The rise of K-Pop has seen its home country of South Korea become one of the most influential markets in the modern hit-making music industry.
There’s a major rift stewing between two of the market’s key players, however, that could have a seismic impact on South Korea’s entertainment business for years to come.
Two weeks ago, HYBE, the company behind BTS, acquired a 14.8% stake in its rival SM Entertainment (behind stars like NCT, EXO and Aespa) from SM’s founder Lee Soo Man, in a deal worth 422.8 billion South Korean won (approx. USD $334.5 million).
As a result, HYBE became SM’s largest shareholder.
It proved to be a particularly acquisitive few days for the K-Pop giant globally, with HYBE America, led by Scooter Braun, agreeing that same week to acquire Atlanta rap powerhouse QC Media Holdings or Quality Control, home to acts such as Lil Baby, Migos, Lil Yachty and City Girls.
As reported by All K-Pop, following its acquisition of Lee Soo Man’s SM Entertainment shares, HYBE revealed in a filing that it intended to up its 14.8% stake in SM to around 40% of the company.
HYBE reportedly planned to do so by purchasing another 25.2% of SM Entertainment’s shares for a total of 1.14 trillion South Korea Won (USD $900 million USD) from minority shareholders, launching a tender offer to do so.
SM Entertainment’s current management, however, is not happy about this possibility.
Over the weekend, Jang Cheol Hyuk, the CFO of SM Entertainment, published a video on YouTube in which he slammed HYBE’s recent takeover bid, arguing that it would lead to the latter company’s monopolization of the K-Pop industry.
He explained in detail why SM Entertainment’s management opposes a takeover by HYBE – noting in particular that he believes HYBE artists will be prioritized over SM Entertainment artists if the firms were to be combined.
Honing in on the competition claims, SM’s CFO says that if HYBE and SM Entertainment were to be combined, “the combined entity would create a monopoly by taking 66% of the total [Korean music] market revenue”.
He added that as of Q3 2022, the two companies’ combined profits derived from both albums and digital music “account for 70% of the [domestic] market”.
Said SM’s Jang Cheol Hyuk: “A lot of indicators of market share imply that HYBE’s acquisition of SM will undermine fair competition, which clearly shows that this acquisition is unfair.”
“The monopoly created as a result of HYBE’s hostile acquisition of SM will cause more diverse and direct problems, including decreased diversity of artists, music and concerts.”
Jang Cheol hyuk, SM Entertainment
Elsewhere in the video, Jang Cheol Hyuk argued that HYBE’s tender offer to acquire an approximate 40% stake in SM Entertainment is “clearly a hostile takeover attempt that has not been consulted with the current management and board”.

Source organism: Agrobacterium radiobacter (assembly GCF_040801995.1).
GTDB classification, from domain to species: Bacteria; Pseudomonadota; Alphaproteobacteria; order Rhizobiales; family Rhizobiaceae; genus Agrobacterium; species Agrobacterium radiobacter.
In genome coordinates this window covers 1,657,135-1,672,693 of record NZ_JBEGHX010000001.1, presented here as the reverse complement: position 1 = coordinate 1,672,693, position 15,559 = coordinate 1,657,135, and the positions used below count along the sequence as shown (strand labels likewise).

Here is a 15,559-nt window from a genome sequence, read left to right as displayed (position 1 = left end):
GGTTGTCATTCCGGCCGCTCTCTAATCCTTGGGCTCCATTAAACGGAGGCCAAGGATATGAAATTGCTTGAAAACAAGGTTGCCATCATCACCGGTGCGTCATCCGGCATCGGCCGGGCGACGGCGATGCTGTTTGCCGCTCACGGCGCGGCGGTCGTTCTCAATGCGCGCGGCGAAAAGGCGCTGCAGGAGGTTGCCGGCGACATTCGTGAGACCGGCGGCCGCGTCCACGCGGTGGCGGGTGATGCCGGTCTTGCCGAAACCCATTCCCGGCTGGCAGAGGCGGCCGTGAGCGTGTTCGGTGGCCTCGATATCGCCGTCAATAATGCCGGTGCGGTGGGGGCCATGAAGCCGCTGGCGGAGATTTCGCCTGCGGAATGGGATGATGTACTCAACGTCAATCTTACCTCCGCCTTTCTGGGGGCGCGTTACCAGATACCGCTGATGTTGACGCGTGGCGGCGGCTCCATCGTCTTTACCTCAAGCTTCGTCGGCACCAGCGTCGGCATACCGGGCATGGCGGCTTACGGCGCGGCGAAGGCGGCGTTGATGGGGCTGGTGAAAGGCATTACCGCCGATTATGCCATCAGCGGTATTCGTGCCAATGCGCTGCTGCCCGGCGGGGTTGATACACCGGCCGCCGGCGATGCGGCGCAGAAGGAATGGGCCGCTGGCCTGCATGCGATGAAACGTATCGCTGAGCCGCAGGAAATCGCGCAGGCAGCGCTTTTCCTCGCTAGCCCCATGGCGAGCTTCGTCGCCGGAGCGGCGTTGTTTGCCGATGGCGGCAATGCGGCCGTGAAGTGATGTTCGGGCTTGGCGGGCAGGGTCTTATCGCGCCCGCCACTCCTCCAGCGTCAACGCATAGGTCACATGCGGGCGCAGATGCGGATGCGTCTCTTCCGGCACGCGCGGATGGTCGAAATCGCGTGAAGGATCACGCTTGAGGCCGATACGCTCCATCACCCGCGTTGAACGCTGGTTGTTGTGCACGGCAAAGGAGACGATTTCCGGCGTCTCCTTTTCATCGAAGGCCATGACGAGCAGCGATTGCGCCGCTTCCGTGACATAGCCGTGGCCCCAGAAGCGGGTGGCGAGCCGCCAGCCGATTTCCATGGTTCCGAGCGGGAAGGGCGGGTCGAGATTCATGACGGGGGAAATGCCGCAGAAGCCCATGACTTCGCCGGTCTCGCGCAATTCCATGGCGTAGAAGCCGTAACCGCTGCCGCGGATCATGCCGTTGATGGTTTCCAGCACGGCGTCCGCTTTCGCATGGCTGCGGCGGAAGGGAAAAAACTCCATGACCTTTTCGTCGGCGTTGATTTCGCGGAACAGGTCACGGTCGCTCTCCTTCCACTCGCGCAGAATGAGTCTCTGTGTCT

He added: “Through this attempt for hostile takeover, HYBE seems to plan to exercise the management control by dominating the board of directors.”
He added that “HYBE has taken advantage of its position in the K-pop market to almost double the concert ticket prices as reported in the news several times recently”.
Jang Cheol Hyuk continued: “HYBE is raising not only its own concert ticket prices but also those of the labels it has acquired, which illustrates the impact monopoly will have on the industry. The consolidation of SM and HYBE will accelerate ticket price increases, adding burden to fans who love and support K-pop and K-pop artists. Concert ticket price hike[s[ is just one example.
“The monopoly created as a result of HYBE’s hostile acquisition of SM will cause more diverse and direct problems, including decreased diversity of artists, music and concerts.”
Immediately after the news of HYBE’s 14.8% stake purchase in SM was announced a fortnight ago, the latter company issued a statement saying that it “oppose[s] all aggressive outside mergers and acquisitions including HYBE”.
So if SM Entertainment’s management is raising the alarm over the potential of HYBE buying more of its company, why did SM Entertainment’s founder – Lee Soo Man – sell HYBE his shares in the first place?
It’s fair to say that internal corporate tension is brewing between SM Entertainment’s management and its founder.
HYBE’s deal came a few days after we learned that South Korea-based Kakao Corp had acquired its own 9.05% stake in K-Pop giant SM Entertainment, in a deal worth 217.2 billion won ($172.8 million).
Lee Soo Man subsequently said he planned to file a lawsuit against the company following the Kakao deal.
And last week, the co-CEO of SM Entertainment, Lee Sung-soo, issued a statement via YouTube leveling various allegations against (SM founder) Lee Soo Man, ranging from “greed’ to offshore tax avoidance.
Meanwhile, South Korea’s competition regulator, the Korea Fair Trade Commission (KFTC), has been keeping a close eye on HYBE’s intention to acquire more shares in SM Entertainment.